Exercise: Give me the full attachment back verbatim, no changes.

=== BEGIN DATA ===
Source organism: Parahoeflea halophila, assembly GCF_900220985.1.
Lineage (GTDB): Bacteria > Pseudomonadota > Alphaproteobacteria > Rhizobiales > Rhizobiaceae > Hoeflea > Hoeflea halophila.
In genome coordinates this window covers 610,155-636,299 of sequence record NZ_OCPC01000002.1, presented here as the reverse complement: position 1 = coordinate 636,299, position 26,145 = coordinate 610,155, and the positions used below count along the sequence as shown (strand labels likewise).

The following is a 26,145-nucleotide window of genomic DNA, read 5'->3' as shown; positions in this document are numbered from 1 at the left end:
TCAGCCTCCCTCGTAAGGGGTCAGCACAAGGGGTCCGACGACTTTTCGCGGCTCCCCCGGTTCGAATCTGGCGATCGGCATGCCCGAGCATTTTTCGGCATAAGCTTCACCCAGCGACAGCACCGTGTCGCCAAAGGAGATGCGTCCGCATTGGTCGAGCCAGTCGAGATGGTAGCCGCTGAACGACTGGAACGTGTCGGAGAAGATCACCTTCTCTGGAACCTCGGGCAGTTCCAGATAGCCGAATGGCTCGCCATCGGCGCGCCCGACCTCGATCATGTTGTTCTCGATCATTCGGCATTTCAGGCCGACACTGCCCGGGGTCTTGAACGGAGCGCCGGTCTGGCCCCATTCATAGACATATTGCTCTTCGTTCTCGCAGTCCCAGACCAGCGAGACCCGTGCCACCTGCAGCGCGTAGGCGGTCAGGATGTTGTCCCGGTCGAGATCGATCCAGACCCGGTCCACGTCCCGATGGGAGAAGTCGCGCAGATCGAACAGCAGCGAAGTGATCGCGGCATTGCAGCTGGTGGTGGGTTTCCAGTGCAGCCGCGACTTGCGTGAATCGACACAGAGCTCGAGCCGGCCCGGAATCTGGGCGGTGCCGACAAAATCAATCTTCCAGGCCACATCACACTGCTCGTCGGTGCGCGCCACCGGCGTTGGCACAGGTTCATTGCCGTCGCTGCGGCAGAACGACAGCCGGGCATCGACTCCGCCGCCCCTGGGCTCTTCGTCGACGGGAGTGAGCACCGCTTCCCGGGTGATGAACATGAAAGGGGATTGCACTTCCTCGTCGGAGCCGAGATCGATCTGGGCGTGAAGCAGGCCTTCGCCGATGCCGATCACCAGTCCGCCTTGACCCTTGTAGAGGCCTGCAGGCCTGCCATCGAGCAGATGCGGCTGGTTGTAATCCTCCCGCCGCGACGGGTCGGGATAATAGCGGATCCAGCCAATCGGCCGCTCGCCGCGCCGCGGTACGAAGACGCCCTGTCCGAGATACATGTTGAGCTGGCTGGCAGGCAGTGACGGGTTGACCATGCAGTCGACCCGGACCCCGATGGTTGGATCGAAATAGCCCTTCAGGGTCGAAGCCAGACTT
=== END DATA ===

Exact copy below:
Source organism: Parahoeflea halophila, assembly GCF_900220985.1.
Lineage (GTDB): Bacteria > Pseudomonadota > Alphaproteobacteria > Rhizobiales > Rhizobiaceae > Hoeflea > Hoeflea halophila.
In genome coordinates this window covers 610,155-636,299 of sequence record NZ_OCPC01000002.1, presented here as the reverse complement: position 1 = coordinate 636,299, position 26,145 = coordinate 610,155, and the positions used below count along the sequence as shown (strand labels likewise).

The following is a 26,145-nucleotide window of genomic DNA, read 5'->3' as shown; positions in this document are numbered from 1 at the left end:
TCAGCCTCCCTCGTAAGGGGTCAGCACAAGGGGTCCGACGACTTTTCGCGGCTCCCCCGGTTCGAATCTGGCGATCGGCATGCCCGAGCATTTTTCGGCATAAGCTTCACCCAGCGACAGCACCGTGTCGCCAAAGGAGATGCGTCCGCATTGGTCGAGCCAGTCGAGATGGTAGCCGCTGAACGACTGGAACGTGTCGGAGAAGATCACCTTCTCTGGAACCTCGGGCAGTTCCAGATAGCCGAATGGCTCGCCATCGGCGCGCCCGACCTCGATCATGTTGTTCTCGATCATTCGGCATTTCAGGCCGACACTGCCCGGGGTCTTGAACGGAGCGCCGGTCTGGCCCCATTCATAGACATATTGCTCTTCGTTCTCGCAGTCCCAGACCAGCGAGACCCGTGCCACCTGCAGCGCGTAGGCGGTCAGGATGTTGTCCCGGTCGAGATCGATCCAGACCCGGTCCACGTCCCGATGGGAGAAGTCGCGCAGATCGAACAGCAGCGAAGTGATCGCGGCATTGCAGCTGGTGGTGGGTTTCCAGTGCAGCCGCGACTTGCGTGAATCGACACAGAGCTCGAGCCGGCCCGGAATCTGGGCGGTGCCGACAAAATCAATCTTCCAGGCCACATCACACTGCTCGTCGGTGCGCGCCACCGGCGTTGGCACAGGTTCATTGCCGTCGCTGCGGCAGAACGACAGCCGGGCATCGACTCCGCCGCCCCTGGGCTCTTCGTCGACGGGAGTGAGCACCGCTTCCCGGGTGATGAACATGAAAGGGGATTGCACTTCCTCGTCGGAGCCGAGATCGATCTGGGCGTGAAGCAGGCCTTCGCCGATGCCGATCACCAGTCCGCCTTGACCCTTGTAGAGGCCTGCAGGCCTGCCATCGAGCAGATGCGGCTGGTTGTAATCCTCCCGCCGCGACGGGTCGGGATAATAGCGGATCCAGCCAATCGGCCGCTCGCCGCGCCGCGGTACGAAGACGCCCTGTCCGAGATACATGTTGAGCTGGCTGGCAGGCAGTGACGGGTTGACCATGCAGTCGACCCGGACCCCGATGGTTGGATCGAAATAGCCCTTCAGGGTCGAAGCCAGACTT